Development of athermal ε-martensite in atomized Co–Cr–Mo–C implant alloy powders
Co–Cr–Mo atomized powders containing 0.05 wt.% C were sintered at temperatures above 900 °C for 1 h and then rapidly cooled to room temperature. As a result, various amounts of athermal ε-martensite were produced which increased with increasing sintering temperatures (from 30 vol.% at 950 °C to 70 vol.% at 1250 °C). Apparently, the development of ε-embryos was strongly promoted by increasing sintering temperatures due to the development of a high density of ε-nucleation site defects. In addition, athermal martensite readily formed in these powders, suggesting that its development was strongly favored by a significant reduction in the carbon supersaturation levels from 0.25 wt.% for most commercial alloys to 0.05 wt.% C. The amounts of ε-martensite were 3–4-fold those found in conventional alloys, suggesting that the powder structure provides increasing nucleation sites for athermal ε-martensite. Apparently free surfaces and grain development at powder contact surfaces combined with recrystallization and grain growth within powder particles lead to favorable dislocation configuration arrays for the development of ε-embryos.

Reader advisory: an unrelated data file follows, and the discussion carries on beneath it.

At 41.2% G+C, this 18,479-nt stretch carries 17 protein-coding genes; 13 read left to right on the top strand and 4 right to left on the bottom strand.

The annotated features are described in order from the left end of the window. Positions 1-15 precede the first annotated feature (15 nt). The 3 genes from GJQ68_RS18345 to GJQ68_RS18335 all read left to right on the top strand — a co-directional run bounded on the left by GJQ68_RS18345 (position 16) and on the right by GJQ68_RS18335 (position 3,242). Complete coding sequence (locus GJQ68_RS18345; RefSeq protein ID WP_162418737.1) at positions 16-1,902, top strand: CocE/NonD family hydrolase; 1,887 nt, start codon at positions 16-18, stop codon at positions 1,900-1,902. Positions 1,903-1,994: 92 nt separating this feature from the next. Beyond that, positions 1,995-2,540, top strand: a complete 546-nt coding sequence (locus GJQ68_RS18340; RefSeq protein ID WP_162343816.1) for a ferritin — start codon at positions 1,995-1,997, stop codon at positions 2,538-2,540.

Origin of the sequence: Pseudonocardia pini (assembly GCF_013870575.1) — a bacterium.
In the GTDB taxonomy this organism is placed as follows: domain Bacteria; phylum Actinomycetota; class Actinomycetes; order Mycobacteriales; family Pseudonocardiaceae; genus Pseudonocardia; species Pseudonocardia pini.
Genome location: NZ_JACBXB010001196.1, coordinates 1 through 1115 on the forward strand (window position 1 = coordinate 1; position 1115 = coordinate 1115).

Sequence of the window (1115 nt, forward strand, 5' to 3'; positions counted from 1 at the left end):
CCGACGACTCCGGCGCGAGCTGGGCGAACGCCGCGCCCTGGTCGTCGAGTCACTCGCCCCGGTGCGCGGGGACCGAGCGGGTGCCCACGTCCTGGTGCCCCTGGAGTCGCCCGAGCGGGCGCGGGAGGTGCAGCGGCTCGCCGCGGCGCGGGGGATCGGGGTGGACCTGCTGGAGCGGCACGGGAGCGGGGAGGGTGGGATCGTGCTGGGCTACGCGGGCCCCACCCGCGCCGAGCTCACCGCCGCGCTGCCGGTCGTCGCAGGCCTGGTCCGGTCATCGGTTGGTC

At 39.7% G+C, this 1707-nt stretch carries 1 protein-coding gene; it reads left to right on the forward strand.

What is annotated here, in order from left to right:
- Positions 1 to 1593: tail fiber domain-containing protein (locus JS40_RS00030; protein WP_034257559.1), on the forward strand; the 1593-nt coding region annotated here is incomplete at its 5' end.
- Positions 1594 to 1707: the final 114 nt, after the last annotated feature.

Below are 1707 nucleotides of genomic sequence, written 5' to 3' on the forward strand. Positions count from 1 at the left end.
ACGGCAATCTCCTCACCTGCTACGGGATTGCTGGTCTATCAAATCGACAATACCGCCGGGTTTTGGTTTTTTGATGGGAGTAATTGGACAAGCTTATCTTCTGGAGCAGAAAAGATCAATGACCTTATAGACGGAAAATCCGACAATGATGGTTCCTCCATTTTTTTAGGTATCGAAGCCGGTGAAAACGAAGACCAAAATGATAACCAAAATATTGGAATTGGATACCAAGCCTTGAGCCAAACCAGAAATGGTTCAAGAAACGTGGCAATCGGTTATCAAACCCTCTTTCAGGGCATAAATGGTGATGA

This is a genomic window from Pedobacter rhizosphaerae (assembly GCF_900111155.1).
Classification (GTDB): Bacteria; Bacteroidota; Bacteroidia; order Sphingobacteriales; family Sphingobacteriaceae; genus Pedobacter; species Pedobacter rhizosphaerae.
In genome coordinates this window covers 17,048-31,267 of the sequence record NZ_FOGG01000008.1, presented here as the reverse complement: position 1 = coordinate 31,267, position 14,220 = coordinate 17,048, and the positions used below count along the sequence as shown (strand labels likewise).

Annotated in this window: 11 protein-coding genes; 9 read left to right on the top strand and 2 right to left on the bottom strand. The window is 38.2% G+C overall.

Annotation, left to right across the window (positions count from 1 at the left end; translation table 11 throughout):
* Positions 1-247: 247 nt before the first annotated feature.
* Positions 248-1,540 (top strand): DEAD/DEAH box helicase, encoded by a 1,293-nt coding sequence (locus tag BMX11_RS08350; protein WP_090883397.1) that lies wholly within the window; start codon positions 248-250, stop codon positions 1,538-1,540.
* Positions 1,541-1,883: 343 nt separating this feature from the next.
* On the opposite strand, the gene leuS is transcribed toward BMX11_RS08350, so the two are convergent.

Journal: Acta Biomaterialia - Volume 2, Issue 6, November 2006, Pages 685–691